A Tale of Two Sports Reporting Outlets
In one corner we have endless stupidstics, nonstop scrolls, useless graphics, ear-shattering sound effects, fantasy sports advertisers, daily
Plays Dunks of the Day, an annual budget of $6 billion, and Britt McHenry. In the other corner we have a band of misfits with an annual budget of $0.
It wasn’t a fair fight. Honesty and the truth always win in the end.
Let me assure both readers and employees that Lanny H Golf is not going to suffer that same fate. No, quite the contrary. Lanny H Golf is growing by leaps and bounds. Take a look at the following chart. You’ll see where some of those erstwhile ESPN readers and viewers have landed:
(To get ESPN’s graph, read the one above from right to left. Ouch!) These results show sports fans value depth and truth and simplicity. They are tired of emptiness and lies dressed up in glitz. The public has reached the tipping point.
Sports fans want steak, not sizzle. And Lanny H Golf is the best steakhouse in the world!
Van Sickle Mailbag: I’m hoping Van Sickle will address my question about the Players page at PGATour.com in the Van Cynical Mailbag due out today. In any case, if you have a Twitter account, it is darn easy to submit questions, and Van Sickle is not afraid to respond to questions a Chamblee would run from. No guarantees he’ll answer, but he won’t automatically dismiss “inconvenient” questions. And now — non-prime time for golf — is a good time to send them.
Fantasy Fantasy: This topic is captivating. There is a carveout in the 2006 Unlawful Internet Gambling Enforcement Act making fantasy sports betting legal. However, there is a school of thought that the Professional and Amateur Sports Protection Act of 1992 would have made fantasy sports betting illegal and that they 2006 legislation would not have overridden it.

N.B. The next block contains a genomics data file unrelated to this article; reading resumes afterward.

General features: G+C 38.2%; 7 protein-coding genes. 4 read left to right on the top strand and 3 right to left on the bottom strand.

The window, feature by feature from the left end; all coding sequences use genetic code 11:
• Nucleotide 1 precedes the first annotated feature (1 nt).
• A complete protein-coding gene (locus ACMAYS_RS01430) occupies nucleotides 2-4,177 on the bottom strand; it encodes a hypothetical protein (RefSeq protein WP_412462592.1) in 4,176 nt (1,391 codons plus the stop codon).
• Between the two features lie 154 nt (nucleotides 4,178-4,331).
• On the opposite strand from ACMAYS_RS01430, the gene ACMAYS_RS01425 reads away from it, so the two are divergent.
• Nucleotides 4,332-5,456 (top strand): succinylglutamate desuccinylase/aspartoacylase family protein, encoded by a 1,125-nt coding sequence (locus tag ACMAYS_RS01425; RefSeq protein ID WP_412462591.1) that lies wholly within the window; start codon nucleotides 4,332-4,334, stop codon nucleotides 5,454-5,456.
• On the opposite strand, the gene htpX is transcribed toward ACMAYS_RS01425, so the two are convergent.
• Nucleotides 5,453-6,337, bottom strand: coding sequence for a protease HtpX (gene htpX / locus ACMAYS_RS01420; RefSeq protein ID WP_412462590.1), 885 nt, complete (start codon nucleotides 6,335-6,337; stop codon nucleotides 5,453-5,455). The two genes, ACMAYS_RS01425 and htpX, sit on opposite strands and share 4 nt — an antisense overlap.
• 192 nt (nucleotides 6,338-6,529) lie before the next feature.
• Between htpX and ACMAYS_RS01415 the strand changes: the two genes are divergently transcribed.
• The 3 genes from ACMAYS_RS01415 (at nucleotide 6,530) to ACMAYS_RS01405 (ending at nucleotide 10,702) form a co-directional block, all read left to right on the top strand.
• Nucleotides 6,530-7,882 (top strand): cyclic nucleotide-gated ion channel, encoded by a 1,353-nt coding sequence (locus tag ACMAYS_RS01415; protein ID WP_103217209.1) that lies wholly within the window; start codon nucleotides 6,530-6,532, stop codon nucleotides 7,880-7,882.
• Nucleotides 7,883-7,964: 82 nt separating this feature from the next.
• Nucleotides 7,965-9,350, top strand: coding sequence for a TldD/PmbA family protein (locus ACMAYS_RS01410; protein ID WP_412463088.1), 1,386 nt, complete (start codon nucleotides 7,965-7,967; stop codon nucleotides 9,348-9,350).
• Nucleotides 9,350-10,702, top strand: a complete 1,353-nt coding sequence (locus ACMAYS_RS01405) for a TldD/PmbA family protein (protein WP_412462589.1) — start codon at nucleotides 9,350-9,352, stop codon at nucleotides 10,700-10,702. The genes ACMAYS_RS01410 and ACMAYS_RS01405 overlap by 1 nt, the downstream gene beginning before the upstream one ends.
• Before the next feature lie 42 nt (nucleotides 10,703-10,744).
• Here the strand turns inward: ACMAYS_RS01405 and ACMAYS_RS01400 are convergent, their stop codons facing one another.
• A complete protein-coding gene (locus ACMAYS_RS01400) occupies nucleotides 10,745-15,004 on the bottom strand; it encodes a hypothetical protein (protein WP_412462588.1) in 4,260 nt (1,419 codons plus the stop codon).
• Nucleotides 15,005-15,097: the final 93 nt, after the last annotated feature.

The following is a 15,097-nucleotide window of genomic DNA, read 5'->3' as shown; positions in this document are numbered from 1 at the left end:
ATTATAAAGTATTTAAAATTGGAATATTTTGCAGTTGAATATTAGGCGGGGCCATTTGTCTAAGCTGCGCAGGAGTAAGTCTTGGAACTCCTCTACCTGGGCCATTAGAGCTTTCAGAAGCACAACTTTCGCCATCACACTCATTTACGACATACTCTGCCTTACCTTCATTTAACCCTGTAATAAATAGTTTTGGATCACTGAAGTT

That might come up in a court case, but it’s interesting in that we know there are a lot of Big Wheels investing in fantasy sports betting: Comcast/NBC Sports, the owner of the Dallas Cowboys, the owner of the New England Patriots, professional sports leagues — those are just a few that spring immediately to mind. Now, we’re talking billions. I read yesterday that the total revenue for the NFL is $10 billion a year and that revenue for fantasy betting on the NFL is $11 billion. Fantasy sports had more revenue from the NFL than the NFL did!
Those investors did not jump in without a lot of thought and legal scrutiny. They knew about the 1992 law, and they knew about the 2006 with its special provision covering fantasy sports. They would have known too that legal challenges were probably coming in the future. So were they counting on a Too Big To Fail defense?
Will lawmakers step in and make the law consistent? Will they revoke the special treatment fantasy football (illogically) gets? If they do so, it will hit the pocketbooks of several corporations (and NFL owners). It will also hit sports radio and television who are raking in the advertising dollars of FanDuel and DraftKings. It’s obvious what the right and logical thing to do is, but will they upset the apple cart to do it?
One other thing: As I’ve researched this, I answered some questions I’ve had in the past. Why is sports event legal in Las Vegas, but nowhere else? Well, Nevada got their own special carveout. New Jersey can’t offer sports event betting, so they currently have a court case seeking to remedy that matter. This is the same type thing as the fantasy sports issue, in that arbitrary special treatment is involved. You can bet on fantasy sports games of chance, but not on poker games of chance. You can bet on sporting events in Nevada, but not in New Jersey.
There is so much corruption and deception in this world.
Just gimme some truth.